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As you're deciding, keep in mind the possibility that the 4K TVs might look better for reasons unrelated to their increased resolution.
 

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Quote:
Originally Posted by GregLee  /t/1522674/will-4k-65-tvs-really-matter-when-viewed-from-10#post_24522978


As you're deciding, keep in mind the possibility that the 4K TVs might look better for reasons unrelated to their increased resolution.

Give me a 65-70" 1080p OLED that supports rec2020 and I'll be a happy camper (once content is available). At 13ft viewing distance, 4k is just not that important… I'll take 4K on my projector though
 

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I saw a 65" 4k TV playing 4k content from about 8' away and I could see a big difference in picture quality between it and regular HDTVs. I was skeptical having read all the so called experts claiming there's no difference, but the difference was obvious.
 

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Quote:
Originally Posted by vinnie97  /t/1522674/will-4k-65-tvs-really-matter-when-viewed-from-10#post_24552149


^Was the establishment you saw this comparison peddling 4K? I don't trust such comparisons where you have no control over the unknown variables.

It was Best Buy. They had lots of TVs of all types on display. The 4K TV I saw was the best looking image I've ever seen on a TV by far. The image was vastly superior to anything I've seen regardless of sitting distance.
 

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Quote:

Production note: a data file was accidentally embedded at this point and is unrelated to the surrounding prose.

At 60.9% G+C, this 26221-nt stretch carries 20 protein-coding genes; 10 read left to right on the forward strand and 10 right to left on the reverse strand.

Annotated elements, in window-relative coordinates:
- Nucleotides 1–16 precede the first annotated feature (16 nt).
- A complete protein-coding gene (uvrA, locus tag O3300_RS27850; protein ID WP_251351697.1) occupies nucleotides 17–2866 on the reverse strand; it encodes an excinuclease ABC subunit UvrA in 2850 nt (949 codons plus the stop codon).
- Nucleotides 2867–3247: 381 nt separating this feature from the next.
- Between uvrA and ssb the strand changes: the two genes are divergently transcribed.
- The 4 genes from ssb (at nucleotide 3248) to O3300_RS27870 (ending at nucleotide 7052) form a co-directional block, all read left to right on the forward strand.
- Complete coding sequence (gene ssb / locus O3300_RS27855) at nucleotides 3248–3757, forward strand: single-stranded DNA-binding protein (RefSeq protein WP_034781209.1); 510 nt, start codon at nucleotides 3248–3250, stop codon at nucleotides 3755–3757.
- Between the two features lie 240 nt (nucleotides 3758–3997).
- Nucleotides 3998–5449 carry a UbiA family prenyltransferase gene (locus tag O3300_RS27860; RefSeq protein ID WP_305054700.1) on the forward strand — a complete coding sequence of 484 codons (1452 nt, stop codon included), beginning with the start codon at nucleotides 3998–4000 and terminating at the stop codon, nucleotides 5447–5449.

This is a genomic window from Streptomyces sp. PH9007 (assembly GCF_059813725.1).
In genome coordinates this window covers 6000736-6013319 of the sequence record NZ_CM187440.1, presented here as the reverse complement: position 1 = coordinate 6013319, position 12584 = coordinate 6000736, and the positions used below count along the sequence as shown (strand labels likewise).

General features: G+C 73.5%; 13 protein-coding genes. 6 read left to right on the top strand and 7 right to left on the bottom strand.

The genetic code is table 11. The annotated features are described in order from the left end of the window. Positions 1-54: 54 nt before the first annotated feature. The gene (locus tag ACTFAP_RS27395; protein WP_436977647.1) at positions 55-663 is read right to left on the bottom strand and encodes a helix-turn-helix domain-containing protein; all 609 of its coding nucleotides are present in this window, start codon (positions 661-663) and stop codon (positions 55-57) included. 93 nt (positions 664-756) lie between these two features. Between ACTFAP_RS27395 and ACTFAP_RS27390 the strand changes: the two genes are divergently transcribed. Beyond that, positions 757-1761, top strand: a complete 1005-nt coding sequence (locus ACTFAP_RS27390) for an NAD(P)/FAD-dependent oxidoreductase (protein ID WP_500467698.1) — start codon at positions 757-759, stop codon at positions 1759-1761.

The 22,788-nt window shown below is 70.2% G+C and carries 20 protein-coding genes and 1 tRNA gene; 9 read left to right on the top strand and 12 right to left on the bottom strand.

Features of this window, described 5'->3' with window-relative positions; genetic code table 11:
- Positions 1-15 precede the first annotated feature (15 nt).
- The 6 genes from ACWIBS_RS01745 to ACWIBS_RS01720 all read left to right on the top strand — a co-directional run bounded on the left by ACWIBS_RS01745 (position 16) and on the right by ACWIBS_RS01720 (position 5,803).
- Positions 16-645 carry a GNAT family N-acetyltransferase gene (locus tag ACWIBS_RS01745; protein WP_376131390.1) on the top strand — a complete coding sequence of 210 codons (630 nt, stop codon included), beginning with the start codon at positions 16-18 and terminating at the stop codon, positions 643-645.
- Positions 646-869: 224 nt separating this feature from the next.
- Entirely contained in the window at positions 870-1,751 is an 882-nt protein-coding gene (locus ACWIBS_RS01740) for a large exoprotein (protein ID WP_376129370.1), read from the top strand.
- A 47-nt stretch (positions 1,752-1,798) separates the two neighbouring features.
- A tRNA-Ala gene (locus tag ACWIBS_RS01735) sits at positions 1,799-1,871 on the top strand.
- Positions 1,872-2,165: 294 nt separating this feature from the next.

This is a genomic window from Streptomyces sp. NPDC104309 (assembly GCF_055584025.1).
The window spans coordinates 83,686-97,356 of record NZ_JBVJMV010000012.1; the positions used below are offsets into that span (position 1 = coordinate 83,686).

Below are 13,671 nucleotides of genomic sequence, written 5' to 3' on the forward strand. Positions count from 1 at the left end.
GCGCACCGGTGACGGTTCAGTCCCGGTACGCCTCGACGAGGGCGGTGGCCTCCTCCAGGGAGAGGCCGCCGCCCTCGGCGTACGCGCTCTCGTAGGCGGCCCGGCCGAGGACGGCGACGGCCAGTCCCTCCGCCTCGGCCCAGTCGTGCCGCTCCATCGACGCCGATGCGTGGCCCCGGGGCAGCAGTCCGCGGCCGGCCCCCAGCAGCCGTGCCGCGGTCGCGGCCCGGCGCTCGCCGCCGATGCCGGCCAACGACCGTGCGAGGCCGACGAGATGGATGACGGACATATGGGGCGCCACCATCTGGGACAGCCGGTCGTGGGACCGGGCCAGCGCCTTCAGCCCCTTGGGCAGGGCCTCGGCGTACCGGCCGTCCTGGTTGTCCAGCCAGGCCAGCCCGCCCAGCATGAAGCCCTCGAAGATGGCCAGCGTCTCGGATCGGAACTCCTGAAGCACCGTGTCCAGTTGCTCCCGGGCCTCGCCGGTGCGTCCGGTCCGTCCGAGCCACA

Originally Posted by Artwood  /t/1522674/will-4k-65-tvs-really-matter-when-viewed-from-10#post_24554418


At 10 feet you need 110 inches for 4K.

My experience is this is way off the mark. At least on some 4K TVs. You'll notice a huge improvement on screen sizes much smaller than 110" at 10'.
 

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Quote:
Originally Posted by KidHorn  /t/1522674/will-4k-65-tvs-really-matter-when-viewed-from-10/0_100#post_24555830


It was Best Buy. They had lots of TVs of all types on display. The 4K TV I saw was the best looking image I've ever seen on a TV by far. The image was vastly superior to anything I've seen regardless of sitting distance.
Yea, I remain a skeptic concerning such hyperbole. Will gladly take an OLED before being forced to grab an inferior 4K LCD set. The impressions I've seen show that while 4K LCD looks grand, it isn't heads and shoulders above a 1080p OLED in every parameter.
 

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Quote:
Originally Posted by vinnie97  /t/1522674/will-4k-65-tvs-really-matter-when-viewed-from-10#post_24556334


Yea, I remain a skeptic concerning such hyperbole. Will gladly take an OLED before being forced to grab an inferior 4K LCD set. The impressions I've seen show that while 4K LCD looks grand, it isn't heads and shoulders above a 1080p OLED in every parameter.

I've never seen an OLED TV. I was simply stating that 4K in of itself is a big improvement in image quality. I'm sure OLED is too.